Another nation is growing tired of the negative effects that hard-core online pornography has on its population. The government of Iceland is considering implementing online filters that would prevent Icelanders from viewing or downloading pornography from the Internet.
Ogmundur Jonasson, Iceland's interior minister, said that the potential dangerous effects of pornography on women and children has prompted him to draft legislation that would block access to some porn via computers, gaming systems, and mobile devices. The measure would include a ban on using credit cards to pay for such material. “We have to be able to discuss a ban on violent pornography, which we all agree has a very harmful effects on young people and can have a clear link to incidences of violent crime,” Jonasson told the U.K.'s Telegraph newspaper.
Iceland already bans the printing and distribution of hard-copy pornography, but thus far online porn has fallen through the cracks of enforcement. Proponents of the legislation said a majority of residents in the small sub-Arctic nation support the crackdown.
“There is a strong consensus building in Iceland,” said Halla Gunnarsdóttir, another Iceland official and political advisor to Jonasson. “We have so many experts from educationalists to the police and those who work with children behind this, that this has become much broader than party politics. At the moment, we are looking at the best technical ways to achieve this. But surely if we can send a man to the moon, we must be able to tackle porn on the Internet.”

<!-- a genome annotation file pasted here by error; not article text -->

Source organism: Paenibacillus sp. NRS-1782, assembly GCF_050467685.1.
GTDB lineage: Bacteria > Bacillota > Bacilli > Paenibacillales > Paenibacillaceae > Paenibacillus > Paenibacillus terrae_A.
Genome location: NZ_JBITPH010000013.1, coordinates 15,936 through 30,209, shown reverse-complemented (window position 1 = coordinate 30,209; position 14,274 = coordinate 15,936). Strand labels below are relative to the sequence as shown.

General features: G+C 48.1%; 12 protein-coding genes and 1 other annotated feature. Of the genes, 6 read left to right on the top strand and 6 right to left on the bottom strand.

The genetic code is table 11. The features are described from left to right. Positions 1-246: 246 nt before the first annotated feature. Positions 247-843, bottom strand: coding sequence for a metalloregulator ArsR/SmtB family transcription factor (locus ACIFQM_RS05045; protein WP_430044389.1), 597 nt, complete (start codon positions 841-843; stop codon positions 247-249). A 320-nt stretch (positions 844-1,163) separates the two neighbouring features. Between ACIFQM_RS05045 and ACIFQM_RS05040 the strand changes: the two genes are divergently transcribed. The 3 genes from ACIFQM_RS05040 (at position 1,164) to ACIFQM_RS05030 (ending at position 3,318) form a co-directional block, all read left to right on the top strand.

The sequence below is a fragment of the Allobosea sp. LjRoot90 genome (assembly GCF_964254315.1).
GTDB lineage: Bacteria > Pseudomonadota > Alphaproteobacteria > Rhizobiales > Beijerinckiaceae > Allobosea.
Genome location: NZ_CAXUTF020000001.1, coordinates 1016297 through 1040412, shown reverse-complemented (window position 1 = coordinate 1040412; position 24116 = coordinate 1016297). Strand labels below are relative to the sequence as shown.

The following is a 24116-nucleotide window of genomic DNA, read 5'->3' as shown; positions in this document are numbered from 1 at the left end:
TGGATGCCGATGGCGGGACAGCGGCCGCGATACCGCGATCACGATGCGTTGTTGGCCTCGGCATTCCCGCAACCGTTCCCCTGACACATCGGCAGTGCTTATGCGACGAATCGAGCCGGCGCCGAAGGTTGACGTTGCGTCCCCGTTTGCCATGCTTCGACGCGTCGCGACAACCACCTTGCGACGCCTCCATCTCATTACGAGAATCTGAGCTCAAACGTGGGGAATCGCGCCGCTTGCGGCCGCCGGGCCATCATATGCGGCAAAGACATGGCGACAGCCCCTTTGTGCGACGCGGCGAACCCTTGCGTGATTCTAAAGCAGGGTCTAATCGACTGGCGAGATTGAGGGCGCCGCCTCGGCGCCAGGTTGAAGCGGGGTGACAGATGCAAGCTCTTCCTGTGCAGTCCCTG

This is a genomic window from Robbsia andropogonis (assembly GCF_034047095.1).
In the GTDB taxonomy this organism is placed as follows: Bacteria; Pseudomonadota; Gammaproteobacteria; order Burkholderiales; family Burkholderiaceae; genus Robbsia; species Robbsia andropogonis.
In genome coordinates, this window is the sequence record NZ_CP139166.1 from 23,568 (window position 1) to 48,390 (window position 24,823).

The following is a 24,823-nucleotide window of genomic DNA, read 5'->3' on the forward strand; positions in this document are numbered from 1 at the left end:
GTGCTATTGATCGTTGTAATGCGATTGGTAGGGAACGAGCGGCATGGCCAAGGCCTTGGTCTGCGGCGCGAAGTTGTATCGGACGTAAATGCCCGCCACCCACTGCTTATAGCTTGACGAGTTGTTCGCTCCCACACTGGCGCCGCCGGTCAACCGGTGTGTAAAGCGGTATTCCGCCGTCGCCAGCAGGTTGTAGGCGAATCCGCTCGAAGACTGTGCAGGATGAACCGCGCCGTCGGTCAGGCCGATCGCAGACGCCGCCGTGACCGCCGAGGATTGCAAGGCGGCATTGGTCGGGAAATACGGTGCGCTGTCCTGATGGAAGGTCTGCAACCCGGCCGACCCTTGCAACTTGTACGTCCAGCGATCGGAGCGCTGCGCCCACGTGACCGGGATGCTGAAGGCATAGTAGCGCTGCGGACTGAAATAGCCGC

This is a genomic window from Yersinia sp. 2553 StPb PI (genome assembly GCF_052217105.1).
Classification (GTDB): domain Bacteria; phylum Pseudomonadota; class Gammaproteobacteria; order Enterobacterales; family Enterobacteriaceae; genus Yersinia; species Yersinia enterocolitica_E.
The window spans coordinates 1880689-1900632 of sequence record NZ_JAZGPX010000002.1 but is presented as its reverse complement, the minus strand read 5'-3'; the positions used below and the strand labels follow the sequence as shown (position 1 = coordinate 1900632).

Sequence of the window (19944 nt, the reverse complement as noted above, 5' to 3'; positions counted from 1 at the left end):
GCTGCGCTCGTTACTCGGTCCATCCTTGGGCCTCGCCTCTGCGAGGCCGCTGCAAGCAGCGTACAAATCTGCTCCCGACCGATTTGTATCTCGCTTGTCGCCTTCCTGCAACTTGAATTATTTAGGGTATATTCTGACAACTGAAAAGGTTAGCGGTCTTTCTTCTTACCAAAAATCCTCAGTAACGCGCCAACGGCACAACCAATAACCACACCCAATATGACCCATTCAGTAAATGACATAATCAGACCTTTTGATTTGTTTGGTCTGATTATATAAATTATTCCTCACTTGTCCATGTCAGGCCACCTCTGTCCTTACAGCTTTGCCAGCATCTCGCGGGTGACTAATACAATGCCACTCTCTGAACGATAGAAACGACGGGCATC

While opponents of the move say that it smacks of the same type of control the government in communist China exerts over the Internet, those pushing the law insist it is necessary to protect the nation's vulnerable residents, specifically women and children. Gail Dines, a noted expert on the impact of pornography on society, applauded Iceland's approach, noting that it is the first country in Europe to specifically target hard-core pornography as a step in protecting women and children. “It is looking at pornography from a new position,” she said, “from the perspective of the harm it does to the women who appear in it and as a violation of their civil rights.”
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